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Sri Lankans Are Positive About Religious Diversity, Says Pew Survey

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Sri Lankans Are Positive About Religious Diversity, Says Pew Survey

The study also says that most Sri Lankans want monks and religious leaders to stay out of politics. Are political parties listening?

Sri Lankans Are Positive About Religious Diversity, Says Pew Survey

Buddhist monks in Sri Lanka, December 15, 2018.

Credit: Wikimedia Commons/Prabodhap

Although Sri Lanka suffered decades of violent ethnic conflict, Sri Lankans seem to have positive attitudes toward people of other religions despite the fact that most see religion as key to their Sri Lankan identity.

A new Pew Research Center report titled Buddhism, Islam and Religious Pluralism in South and Southeast Asia” found that 62 percent of Sri Lankans surveyed for the study expressed positive sentiments about religious, ethnic, and cultural diversity.

The study also found that 95 percent of Buddhists believe that being Buddhist is integral to being truly Sri Lankan. Beyond a religious label, Buddhism is often seen as a cultural and family tradition that one must uphold in Sri Lanka.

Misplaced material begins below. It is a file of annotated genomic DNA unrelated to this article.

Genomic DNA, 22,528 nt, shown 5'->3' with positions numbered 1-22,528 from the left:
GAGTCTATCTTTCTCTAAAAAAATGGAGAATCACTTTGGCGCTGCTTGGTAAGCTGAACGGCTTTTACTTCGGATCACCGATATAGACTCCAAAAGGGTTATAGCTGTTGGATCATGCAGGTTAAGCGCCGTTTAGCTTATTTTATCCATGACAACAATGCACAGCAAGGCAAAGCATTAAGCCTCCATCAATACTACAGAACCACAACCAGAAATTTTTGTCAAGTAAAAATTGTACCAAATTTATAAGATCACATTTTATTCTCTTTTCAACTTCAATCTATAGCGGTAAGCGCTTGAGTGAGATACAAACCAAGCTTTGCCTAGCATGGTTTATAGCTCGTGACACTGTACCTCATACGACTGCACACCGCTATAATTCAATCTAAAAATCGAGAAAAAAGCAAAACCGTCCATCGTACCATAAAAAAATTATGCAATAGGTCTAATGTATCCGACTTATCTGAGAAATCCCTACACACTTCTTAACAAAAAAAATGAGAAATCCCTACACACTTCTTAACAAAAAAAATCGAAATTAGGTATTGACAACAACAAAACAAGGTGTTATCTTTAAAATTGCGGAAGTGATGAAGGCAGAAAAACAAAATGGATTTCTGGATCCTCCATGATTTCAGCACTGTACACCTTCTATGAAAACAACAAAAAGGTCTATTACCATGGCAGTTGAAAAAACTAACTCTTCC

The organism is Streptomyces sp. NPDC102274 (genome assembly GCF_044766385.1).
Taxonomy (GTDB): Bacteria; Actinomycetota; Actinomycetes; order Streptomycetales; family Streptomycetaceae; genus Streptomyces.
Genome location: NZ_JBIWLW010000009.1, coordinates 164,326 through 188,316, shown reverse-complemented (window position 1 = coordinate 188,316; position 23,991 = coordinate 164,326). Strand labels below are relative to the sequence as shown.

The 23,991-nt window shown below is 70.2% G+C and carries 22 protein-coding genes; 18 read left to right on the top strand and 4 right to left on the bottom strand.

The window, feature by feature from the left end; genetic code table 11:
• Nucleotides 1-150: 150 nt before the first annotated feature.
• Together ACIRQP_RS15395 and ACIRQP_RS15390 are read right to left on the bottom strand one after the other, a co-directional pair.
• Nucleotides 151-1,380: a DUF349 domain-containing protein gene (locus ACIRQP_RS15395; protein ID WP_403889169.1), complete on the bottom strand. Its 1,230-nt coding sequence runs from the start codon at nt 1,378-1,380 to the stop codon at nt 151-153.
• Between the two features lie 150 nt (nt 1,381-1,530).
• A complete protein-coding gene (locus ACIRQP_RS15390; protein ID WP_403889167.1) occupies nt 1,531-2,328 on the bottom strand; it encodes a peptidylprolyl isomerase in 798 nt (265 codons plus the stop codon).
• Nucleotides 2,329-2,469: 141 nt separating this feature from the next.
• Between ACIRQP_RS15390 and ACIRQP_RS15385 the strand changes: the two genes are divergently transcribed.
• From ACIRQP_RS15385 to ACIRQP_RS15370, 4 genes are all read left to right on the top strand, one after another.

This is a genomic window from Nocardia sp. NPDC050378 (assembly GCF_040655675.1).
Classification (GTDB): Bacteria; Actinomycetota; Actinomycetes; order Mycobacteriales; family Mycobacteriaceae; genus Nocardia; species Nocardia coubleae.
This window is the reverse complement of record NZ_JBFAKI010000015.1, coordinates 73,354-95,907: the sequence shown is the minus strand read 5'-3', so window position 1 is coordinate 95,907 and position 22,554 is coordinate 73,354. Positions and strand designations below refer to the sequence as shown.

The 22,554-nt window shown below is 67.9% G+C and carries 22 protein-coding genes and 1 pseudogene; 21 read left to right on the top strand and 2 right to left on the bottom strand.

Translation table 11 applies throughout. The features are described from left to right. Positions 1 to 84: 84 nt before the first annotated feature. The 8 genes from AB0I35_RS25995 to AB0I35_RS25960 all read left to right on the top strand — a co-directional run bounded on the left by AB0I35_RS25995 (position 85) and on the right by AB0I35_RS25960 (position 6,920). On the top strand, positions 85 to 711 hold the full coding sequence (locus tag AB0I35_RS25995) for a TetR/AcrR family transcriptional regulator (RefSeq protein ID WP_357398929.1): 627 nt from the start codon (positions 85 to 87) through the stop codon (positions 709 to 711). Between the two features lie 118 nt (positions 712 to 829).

Sri Lankans are not averse to having people of other religions living near them. Of Sri Lankan Buddhists, 81 percent reported they are willing to have Hindu neighbors, 82 percent are willing to have Christian neighbors, and 75 percent are willing to have Muslim neighbors. and 85 percent of Sri Lankan Hindus feel the same way about Buddhists.

However, the survey also suggests that many respondents see non-Buddhists as not fully Sri Lankan. Only 50 percent of Sri Lankans view Islam as “compatible with their country’s culture and values,” as opposed to 68 percent having the same view of Hinduism and Christianity.

A multi-ethnic, multi-religious, and multi-lingual country, Sri Lanka is largely Buddhist, with Buddhists accounting for 70.2 percent of the population. Hindus, Muslims, and Christians comprise 12.6, 9.7, and 7.4 percent of the population respectively.

In ethnic terms, Sri Lanka is overwhelmingly Sinhalese (74.9 percent) and most Sinhalese profess the Buddhist faith. Tamils, who are the largest minority, are mainly Hindu but a sizeable number are Christian. Unlike the Sinhalese and Tamils, whose identity is largely determined by ethnicity, religion determines the identity of Sri Lankan Muslims, who speak Sinhala or Tamil depending on where they live.

The Pew study explored respondents’ openness to pray to deities of other faiths. In Sri Lanka, 39 percent of Buddhists said they also pray or offer their respects to Allah, with 57 and 84 percent praying to Jesus and Ganesh respectively. On the other hand, 71 percent of Sri Lankan Muslims said they prayed to Buddha, with 69 and 62 percent also praying to Jesus and Ganesh. Meanwhile, 71, 55, and 84 percent of Sri Lankan Hindus surveyed said they pray or offer their respects to Buddha, Allah, and Jesus respectively.